We mustn’t forget that our default mode, our fallen nature, is always one of unbelief. We are constantly tugged away from the promises of God’s grace, mercy and forgiveness and towards something, anything, else. This is where the world is in their unbelief. And this is where we are wont to go.

Wanting to go this way we all too often begin to seek and to search for Jesus where He has not promised to be for us. You see, the Gospel is Jesus for us. But this can only be known by faith which believes the Word. When we act according to our nature, according what seems right, what seems like the way we should go, then the question of certainty is forever before us. “How do I know for sure that I’ve found Jesus?” “How do I know for sure the Spirit is in this place?” “How do I know for sure that I sincerely invited Jesus into my heart?” And then we grasp anything but the right thing. We are compelled to look inward. I must be saved because: “I’ve got the joy, joy, joy, joy down in my heart, down in my heart.” Well, what about when you don’t feel so joyful? What then? “Well, that’s why I need to put more into my worship – I’ve got to find the joy again, get the joy back in my heart, get Jesus back in my life. So I’ve got do more for God, be a better me, the best me that I can be, live holier than the Pharisees, pray longer than anyone I know. I’ve got to be like Philipp and find as many Nathanael’s as possible. I’ve got to build the kingdom, glorify the Lord, praise His Name with all that I am. I’ve got to do my part!” Ah, but the question never goes away. “How do you know for sure?”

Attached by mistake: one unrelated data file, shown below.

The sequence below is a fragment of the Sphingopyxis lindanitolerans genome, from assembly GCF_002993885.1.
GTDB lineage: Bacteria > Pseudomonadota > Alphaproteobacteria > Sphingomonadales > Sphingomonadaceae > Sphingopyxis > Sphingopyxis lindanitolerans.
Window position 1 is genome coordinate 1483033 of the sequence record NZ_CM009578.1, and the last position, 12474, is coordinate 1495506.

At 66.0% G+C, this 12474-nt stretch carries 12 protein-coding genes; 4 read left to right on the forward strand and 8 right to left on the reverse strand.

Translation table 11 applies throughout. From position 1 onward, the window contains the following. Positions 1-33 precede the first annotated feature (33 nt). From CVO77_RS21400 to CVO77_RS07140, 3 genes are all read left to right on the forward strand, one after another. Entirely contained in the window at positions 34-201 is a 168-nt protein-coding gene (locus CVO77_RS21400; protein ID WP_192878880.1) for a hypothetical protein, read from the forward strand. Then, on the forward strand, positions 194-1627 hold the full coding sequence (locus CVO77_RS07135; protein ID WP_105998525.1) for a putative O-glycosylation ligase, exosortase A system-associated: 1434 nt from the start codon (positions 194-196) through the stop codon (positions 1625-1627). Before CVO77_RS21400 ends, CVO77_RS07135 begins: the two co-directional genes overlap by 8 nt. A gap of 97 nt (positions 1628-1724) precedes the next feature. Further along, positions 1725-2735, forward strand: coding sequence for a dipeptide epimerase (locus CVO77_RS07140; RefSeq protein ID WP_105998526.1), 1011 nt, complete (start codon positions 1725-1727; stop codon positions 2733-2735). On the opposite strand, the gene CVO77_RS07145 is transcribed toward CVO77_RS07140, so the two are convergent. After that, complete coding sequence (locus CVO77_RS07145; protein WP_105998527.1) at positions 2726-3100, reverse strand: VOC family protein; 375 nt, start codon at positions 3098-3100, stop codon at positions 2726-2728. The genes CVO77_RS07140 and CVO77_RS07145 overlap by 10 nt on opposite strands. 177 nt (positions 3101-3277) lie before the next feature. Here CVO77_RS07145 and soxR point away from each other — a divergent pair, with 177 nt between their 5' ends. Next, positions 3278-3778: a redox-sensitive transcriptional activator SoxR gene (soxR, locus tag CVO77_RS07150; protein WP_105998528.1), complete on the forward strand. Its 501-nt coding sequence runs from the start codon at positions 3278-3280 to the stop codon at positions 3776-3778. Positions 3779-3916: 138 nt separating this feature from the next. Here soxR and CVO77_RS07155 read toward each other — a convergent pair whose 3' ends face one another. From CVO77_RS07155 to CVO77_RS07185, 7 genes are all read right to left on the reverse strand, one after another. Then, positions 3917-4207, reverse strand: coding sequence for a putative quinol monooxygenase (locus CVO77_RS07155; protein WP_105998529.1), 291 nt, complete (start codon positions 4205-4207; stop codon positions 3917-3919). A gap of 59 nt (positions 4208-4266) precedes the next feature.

A life of doubt is a misguided life for it is not guided by Jesus and His Word. It is a life . . . under shadow of the law. It is a life . . . of unbelief. Unbelief does a lot of seeking and searching because it doesn’t do any finding. Be still! Stop! Repent, beloved! Repent and believe the gospel for you.

I See You, I Know You

The Gospel for you is Jesus. Jesus sees you like He sees Nathanael – sitting under a fig tree wondering if anything good can come from Nazareth. He sees your heart. He knows your mind. He knows what you’ve done and what you’ve left undone. He knows your hurts, your scars, your struggles, your trials and tribulations. He knows where you’ve been, what you’re planning, what you’re doing and where you’re going. And through His messenger He calls you out from under the fig tree.

As in the Garden, “Where are you? What have done?” is a plea from God to receive His salvation. The Lord calls you repentance and to faith, away from your sin and towards Jesus. He calls you. He initiates the conversation. He opens your ears. He quickens your heart. He enlightens your mind. He takes away your sins. All of that work is His work, not yours. It’s not even the messenger’s work.